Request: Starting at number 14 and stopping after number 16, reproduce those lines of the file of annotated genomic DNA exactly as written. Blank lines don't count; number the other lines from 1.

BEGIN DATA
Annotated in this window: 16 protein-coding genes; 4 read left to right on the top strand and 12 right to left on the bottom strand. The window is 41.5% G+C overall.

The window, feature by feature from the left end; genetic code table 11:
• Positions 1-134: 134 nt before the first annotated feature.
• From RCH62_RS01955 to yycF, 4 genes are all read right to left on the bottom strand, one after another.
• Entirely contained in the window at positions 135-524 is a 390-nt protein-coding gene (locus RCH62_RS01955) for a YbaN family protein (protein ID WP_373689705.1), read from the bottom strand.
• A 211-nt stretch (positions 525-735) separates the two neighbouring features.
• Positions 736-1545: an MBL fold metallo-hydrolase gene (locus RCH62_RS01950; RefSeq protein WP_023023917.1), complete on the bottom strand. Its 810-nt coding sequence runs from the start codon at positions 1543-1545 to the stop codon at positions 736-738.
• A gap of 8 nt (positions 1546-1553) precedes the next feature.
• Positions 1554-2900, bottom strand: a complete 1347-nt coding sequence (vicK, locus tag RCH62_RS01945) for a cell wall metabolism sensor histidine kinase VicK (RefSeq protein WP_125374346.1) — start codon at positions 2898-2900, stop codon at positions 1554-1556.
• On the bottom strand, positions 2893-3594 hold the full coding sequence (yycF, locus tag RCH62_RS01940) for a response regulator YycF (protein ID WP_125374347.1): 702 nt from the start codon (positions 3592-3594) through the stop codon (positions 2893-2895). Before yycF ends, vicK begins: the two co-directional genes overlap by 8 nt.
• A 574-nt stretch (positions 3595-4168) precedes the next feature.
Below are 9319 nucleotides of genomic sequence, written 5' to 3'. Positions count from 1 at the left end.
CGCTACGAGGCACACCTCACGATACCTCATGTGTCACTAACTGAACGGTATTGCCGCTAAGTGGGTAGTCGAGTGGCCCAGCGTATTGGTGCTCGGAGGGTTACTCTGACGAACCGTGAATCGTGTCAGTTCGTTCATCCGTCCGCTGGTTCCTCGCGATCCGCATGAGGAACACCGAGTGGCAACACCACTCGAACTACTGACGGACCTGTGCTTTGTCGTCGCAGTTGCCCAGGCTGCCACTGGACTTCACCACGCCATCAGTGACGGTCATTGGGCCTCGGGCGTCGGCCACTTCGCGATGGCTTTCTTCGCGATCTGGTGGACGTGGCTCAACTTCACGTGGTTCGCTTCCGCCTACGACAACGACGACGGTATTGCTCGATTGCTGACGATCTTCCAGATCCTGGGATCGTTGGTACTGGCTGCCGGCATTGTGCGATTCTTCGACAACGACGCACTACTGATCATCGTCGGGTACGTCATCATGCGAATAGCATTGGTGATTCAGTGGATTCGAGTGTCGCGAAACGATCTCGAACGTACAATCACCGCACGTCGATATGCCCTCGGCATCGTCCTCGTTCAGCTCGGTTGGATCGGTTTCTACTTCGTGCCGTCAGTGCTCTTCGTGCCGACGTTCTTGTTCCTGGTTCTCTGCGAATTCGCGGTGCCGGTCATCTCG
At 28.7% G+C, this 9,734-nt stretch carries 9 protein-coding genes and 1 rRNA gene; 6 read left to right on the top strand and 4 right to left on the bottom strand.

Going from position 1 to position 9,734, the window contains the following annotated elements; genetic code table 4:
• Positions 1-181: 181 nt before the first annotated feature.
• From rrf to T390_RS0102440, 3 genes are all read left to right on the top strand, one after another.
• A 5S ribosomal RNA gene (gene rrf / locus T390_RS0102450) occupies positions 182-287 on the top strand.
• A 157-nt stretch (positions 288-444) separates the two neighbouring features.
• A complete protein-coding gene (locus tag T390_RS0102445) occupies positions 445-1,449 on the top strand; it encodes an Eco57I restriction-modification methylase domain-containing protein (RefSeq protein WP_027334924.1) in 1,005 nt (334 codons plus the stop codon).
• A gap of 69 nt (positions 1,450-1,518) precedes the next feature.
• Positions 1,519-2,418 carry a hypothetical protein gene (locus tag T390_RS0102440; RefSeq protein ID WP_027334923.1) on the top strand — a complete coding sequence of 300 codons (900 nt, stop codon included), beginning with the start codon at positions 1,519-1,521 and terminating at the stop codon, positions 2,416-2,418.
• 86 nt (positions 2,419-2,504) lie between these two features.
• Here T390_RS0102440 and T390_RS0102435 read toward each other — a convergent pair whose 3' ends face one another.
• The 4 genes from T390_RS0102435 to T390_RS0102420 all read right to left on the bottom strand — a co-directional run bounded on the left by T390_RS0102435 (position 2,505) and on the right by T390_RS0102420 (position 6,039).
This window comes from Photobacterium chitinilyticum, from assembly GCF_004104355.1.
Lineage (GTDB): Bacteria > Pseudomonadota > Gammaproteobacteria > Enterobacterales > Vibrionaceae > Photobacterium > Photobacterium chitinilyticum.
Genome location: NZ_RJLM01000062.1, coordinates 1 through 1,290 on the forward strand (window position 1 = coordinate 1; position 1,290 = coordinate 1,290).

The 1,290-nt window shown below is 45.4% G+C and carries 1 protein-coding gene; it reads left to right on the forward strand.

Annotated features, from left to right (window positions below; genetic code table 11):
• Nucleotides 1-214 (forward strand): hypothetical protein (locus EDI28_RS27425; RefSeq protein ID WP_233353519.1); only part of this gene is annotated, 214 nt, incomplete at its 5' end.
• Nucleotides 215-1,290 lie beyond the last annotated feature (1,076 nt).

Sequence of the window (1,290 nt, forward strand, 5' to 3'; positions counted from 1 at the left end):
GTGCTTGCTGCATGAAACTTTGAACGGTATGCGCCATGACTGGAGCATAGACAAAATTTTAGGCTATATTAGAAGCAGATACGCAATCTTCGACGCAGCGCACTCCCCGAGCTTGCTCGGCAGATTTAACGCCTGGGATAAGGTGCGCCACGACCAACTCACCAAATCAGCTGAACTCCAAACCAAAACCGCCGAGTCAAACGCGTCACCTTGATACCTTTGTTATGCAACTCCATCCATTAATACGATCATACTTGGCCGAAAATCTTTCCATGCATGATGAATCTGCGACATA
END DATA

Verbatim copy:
At 28.7% G+C, this 9,734-nt stretch carries 9 protein-coding genes and 1 rRNA gene; 6 read left to right on the top strand and 4 right to left on the bottom strand.

Going from position 1 to position 9,734, the window contains the following annotated elements; genetic code table 4:
• Positions 1-181: 181 nt before the first annotated feature.